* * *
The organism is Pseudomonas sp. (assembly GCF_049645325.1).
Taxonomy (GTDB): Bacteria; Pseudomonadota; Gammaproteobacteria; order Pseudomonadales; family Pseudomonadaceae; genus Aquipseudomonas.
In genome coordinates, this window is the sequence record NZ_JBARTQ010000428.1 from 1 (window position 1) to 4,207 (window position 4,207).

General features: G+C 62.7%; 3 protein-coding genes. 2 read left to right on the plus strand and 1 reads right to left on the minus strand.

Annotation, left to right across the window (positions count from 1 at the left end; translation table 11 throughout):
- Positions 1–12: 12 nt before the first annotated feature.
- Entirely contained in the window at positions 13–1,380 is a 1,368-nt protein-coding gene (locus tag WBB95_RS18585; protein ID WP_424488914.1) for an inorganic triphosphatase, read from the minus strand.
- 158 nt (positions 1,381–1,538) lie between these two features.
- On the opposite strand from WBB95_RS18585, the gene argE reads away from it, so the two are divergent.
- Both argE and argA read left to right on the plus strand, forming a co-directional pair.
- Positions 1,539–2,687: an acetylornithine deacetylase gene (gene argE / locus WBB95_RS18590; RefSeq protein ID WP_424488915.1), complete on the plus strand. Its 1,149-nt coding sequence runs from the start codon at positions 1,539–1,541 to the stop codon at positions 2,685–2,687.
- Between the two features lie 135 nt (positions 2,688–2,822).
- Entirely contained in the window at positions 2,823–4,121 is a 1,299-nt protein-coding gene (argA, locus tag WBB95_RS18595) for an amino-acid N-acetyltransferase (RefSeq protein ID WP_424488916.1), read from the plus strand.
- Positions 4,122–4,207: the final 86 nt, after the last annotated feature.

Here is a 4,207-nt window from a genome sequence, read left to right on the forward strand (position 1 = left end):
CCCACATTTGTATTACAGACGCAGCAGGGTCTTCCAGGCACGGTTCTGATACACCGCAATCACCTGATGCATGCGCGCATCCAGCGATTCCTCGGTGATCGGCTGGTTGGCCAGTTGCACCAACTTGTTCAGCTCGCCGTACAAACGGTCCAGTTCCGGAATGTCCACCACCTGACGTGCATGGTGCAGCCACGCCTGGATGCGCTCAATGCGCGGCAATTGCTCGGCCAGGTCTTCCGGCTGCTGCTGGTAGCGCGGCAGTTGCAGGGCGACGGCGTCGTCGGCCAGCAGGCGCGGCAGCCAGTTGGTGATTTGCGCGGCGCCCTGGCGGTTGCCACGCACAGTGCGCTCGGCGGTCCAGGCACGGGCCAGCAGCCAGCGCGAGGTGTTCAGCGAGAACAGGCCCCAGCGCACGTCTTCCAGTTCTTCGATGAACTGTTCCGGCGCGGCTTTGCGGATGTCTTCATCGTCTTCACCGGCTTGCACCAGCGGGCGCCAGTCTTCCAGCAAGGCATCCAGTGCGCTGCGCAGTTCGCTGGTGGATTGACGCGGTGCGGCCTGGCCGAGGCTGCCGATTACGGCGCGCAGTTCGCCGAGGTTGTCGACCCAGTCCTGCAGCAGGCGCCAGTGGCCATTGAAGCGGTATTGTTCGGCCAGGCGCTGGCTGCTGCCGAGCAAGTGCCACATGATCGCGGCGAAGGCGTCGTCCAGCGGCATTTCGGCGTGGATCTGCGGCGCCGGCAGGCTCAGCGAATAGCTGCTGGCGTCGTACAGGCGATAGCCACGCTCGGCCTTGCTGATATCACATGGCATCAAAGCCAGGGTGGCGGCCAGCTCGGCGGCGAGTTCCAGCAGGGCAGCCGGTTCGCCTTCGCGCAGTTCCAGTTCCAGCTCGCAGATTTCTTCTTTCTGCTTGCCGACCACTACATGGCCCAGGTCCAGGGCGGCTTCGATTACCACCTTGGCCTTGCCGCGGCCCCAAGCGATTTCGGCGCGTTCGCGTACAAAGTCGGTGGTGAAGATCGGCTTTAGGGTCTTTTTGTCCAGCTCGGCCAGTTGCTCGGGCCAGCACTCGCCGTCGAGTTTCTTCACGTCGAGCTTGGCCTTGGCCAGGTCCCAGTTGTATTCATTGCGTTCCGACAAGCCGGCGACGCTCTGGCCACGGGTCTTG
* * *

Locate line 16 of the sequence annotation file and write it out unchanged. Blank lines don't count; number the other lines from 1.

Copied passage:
CCCACATTTGTATTACAGACGCAGCAGGGTCTTCCAGGCACGGTTCTGATACACCGCAATCACCTGATGCATGCGCGCATCCAGCGATTCCTCGGTGATCGGCTGGTTGGCCAGTTGCACCAACTTGTTCAGCTCGCCGTACAAACGGTCCAGTTCCGGAATGTCCACCACCTGACGTGCATGGTGCAGCCACGCCTGGATGCGCTCAATGCGCGGCAATTGCTCGGCCAGGTCTTCCGGCTGCTGCTGGTAGCGCGGCAGTTGCAGGGCGACGGCGTCGTCGGCCAGCAGGCGCGGCAGCCAGTTGGTGATTTGCGCGGCGCCCTGGCGGTTGCCACGCACAGTGCGCTCGGCGGTCCAGGCACGGGCCAGCAGCCAGCGCGAGGTGTTCAGCGAGAACAGGCCCCAGCGCACGTCTTCCAGTTCTTCGATGAACTGTTCCGGCGCGGCTTTGCGGATGTCTTCATCGTCTTCACCGGCTTGCACCAGCGGGCGCCAGTCTTCCAGCAAGGCATCCAGTGCGCTGCGCAGTTCGCTGGTGGATTGACGCGGTGCGGCCTGGCCGAGGCTGCCGATTACGGCGCGCAGTTCGCCGAGGTTGTCGACCCAGTCCTGCAGCAGGCGCCAGTGGCCATTGAAGCGGTATTGTTCGGCCAGGCGCTGGCTGCTGCCGAGCAAGTGCCACATGATCGCGGCGAAGGCGTCGTCCAGCGGCATTTCGGCGTGGATCTGCGGCGCCGGCAGGCTCAGCGAATAGCTGCTGGCGTCGTACAGGCGATAGCCACGCTCGGCCTTGCTGATATCACATGGCATCAAAGCCAGGGTGGCGGCCAGCTCGGCGGCGAGTTCCAGCAGGGCAGCCGGTTCGCCTTCGCGCAGTTCCAGTTCCAGCTCGCAGATTTCTTCTTTCTGCTTGCCGACCACTACATGGCCCAGGTCCAGGGCGGCTTCGATTACCACCTTGGCCTTGCCGCGGCCCCAAGCGATTTCGGCGCGTTCGCGTACAAAGTCGGTGGTGAAGATCGGCTTTAGGGTCTTTTTGTCCAGCTCGGCCAGTTGCTCGGGCCAGCACTCGCCGTCGAGTTTCTTCACGTCGAGCTTGGCCTTGGCCAGGTCCCAGTTGTATTCATTGCGTTCCGACAAGCCGGCGACGCTCTGGCCACGGGTCTTG